@Adam: the last sentence of your last comment was certainly uncalled for. Arturo here has devoted a good chunk of his time in guiding you to understanding; I'm pretty sure an "elitist" would not have bothered with you. Your attitude as currently set (there certainly aren't "thousands of rules"; remember a few and you can often deduce the others) is hindering you here... – J. M. May 4 '11 at 0:53
@Adam: To quote Jon Stewart: "I didn't call your sister a prostitute, I just said she takes money in exchange for having sex with men she doesn't know." – Arturo Magidin May 4 '11 at 3:52
@Adam: But keep in mind: you are talking to mathematicians (of some level or another); insulting the field to which we dedicate ourselves (to some degree or another) is not exactly singing our praises, even if it is not insulting us personally. You wouldn't go to the locker room of the L.A. Dodgers and start saying how much you hate baseball and how stupid all the rules you have to memorize are, would you? – Arturo Magidin May 4 '11 at 4:52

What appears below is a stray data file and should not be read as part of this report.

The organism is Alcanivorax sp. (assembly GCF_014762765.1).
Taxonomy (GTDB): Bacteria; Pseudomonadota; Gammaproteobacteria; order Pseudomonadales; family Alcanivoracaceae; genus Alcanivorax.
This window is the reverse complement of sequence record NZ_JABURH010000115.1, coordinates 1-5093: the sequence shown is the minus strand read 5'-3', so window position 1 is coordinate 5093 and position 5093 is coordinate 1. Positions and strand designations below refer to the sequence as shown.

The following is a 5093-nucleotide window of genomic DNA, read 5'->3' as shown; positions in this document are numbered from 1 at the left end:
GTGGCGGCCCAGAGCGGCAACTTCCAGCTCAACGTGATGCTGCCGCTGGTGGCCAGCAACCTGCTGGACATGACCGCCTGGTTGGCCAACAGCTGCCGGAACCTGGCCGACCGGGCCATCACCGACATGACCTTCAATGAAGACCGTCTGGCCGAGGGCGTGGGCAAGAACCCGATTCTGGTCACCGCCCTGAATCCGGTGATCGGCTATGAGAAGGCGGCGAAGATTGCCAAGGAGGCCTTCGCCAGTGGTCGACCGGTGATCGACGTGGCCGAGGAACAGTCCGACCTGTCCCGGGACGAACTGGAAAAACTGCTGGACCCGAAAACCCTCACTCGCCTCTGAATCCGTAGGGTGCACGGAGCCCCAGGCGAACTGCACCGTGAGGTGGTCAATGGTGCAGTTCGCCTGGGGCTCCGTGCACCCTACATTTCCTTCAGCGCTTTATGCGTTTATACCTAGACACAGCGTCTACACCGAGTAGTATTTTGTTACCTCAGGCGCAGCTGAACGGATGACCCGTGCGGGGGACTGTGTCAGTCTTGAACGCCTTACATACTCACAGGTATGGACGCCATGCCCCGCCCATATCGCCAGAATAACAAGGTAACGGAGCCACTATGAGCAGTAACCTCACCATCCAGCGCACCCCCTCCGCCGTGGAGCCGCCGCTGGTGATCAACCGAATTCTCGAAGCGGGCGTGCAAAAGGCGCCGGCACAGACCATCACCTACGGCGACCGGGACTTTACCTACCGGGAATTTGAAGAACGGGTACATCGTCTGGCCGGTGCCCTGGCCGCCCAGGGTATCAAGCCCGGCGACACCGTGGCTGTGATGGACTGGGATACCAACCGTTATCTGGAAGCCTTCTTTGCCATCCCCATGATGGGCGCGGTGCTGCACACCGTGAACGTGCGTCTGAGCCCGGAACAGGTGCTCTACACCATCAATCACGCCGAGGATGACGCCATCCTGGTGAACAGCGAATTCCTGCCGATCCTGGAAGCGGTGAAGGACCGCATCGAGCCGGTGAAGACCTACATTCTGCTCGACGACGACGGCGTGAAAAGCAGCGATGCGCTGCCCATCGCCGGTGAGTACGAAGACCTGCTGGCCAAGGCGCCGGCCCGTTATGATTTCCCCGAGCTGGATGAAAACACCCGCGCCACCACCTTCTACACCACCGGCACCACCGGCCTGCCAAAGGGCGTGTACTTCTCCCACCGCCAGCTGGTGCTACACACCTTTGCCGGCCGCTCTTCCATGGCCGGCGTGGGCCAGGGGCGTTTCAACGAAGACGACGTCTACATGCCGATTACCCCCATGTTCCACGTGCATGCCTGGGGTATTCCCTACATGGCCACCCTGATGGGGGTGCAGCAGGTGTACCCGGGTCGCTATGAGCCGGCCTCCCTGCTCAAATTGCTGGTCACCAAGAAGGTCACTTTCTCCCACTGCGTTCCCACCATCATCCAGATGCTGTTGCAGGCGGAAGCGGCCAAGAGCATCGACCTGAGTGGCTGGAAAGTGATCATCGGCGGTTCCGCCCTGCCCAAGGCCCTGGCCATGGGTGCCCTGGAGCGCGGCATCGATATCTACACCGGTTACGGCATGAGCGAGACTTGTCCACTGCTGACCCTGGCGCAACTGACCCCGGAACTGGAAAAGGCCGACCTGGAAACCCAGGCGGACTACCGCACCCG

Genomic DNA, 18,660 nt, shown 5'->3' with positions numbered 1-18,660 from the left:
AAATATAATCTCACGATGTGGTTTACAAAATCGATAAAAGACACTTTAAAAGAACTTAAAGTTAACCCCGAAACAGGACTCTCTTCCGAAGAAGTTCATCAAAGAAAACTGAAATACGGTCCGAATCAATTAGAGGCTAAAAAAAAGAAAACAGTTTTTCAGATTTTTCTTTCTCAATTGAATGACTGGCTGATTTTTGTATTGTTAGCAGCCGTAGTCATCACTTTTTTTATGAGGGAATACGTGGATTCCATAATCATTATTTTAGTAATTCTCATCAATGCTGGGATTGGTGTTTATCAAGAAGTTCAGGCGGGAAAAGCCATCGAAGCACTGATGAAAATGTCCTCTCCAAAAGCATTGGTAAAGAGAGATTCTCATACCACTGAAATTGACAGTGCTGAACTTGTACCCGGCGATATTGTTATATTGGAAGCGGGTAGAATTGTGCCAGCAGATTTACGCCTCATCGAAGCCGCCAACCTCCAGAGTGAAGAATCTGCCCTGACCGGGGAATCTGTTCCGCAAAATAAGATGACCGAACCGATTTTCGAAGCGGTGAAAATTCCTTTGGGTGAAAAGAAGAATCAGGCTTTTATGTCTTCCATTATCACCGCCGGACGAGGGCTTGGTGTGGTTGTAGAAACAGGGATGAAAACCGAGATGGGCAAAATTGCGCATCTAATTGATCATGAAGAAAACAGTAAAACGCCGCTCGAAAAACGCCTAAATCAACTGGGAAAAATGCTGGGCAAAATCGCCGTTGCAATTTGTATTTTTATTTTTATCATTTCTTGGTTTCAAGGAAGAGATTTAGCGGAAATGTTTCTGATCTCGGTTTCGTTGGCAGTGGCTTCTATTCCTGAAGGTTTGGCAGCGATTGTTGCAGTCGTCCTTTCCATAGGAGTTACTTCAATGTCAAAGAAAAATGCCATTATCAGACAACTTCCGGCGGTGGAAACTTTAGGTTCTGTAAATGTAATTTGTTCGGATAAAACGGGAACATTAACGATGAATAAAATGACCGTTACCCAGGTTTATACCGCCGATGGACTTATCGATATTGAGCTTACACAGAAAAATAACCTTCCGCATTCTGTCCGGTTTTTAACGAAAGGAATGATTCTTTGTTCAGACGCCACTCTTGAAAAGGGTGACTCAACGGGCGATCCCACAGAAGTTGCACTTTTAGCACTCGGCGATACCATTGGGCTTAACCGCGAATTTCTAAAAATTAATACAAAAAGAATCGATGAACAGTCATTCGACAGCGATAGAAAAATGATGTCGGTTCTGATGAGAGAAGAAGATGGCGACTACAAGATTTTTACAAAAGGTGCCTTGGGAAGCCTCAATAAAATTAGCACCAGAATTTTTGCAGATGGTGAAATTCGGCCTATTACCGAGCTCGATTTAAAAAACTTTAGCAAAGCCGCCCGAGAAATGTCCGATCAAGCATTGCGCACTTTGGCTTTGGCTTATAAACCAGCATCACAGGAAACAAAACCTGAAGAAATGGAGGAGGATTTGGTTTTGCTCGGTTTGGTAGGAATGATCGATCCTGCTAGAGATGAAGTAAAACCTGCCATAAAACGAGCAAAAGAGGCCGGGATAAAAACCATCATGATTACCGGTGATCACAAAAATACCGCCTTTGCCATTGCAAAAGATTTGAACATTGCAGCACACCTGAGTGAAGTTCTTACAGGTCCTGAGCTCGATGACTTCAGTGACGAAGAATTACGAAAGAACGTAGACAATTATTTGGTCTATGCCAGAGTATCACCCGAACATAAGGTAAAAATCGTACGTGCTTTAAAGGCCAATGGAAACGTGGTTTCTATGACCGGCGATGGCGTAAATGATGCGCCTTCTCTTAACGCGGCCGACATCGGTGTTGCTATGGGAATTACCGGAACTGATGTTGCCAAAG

I think you are probably used to seeing the equation of hyperbola being written as $$\frac{x^2}{a^2} - \frac{y^2}{b^2} = 1$$ However, note that if we transform variables as $\tilde{x} = \frac{x}{a} + \frac{y}{b}$ and $\tilde{y} = \frac{x}{a} - \frac{y}{b}$, then the equation transforms as $$\tilde{x} \tilde{y} = 1$$ Note that the map from $(x,y) \rightarrow (\tilde{x},\tilde{y})$ is a nice bijective map

Essentially what we are doing is to view the hyperbola from a different co-ordinate system

In case of your inequality, we have $$xy \geq 4$$

If we transform this using $\tilde{x} = \frac{x+y}{2}$ and $\tilde{y} = \frac{x-y}{2}$, we get $x = \tilde{x} + \tilde{y}$ and $y = \tilde{x} - \tilde{y}$ and the equation in $\tilde{x}$ and $\tilde{y}$ become $$\tilde{x}^2 - \tilde{y}^2 \geq 4$$

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These pictures were made with Grapher, which I mentioned in my comment to the question. – lhf May 3 '11 at 21:05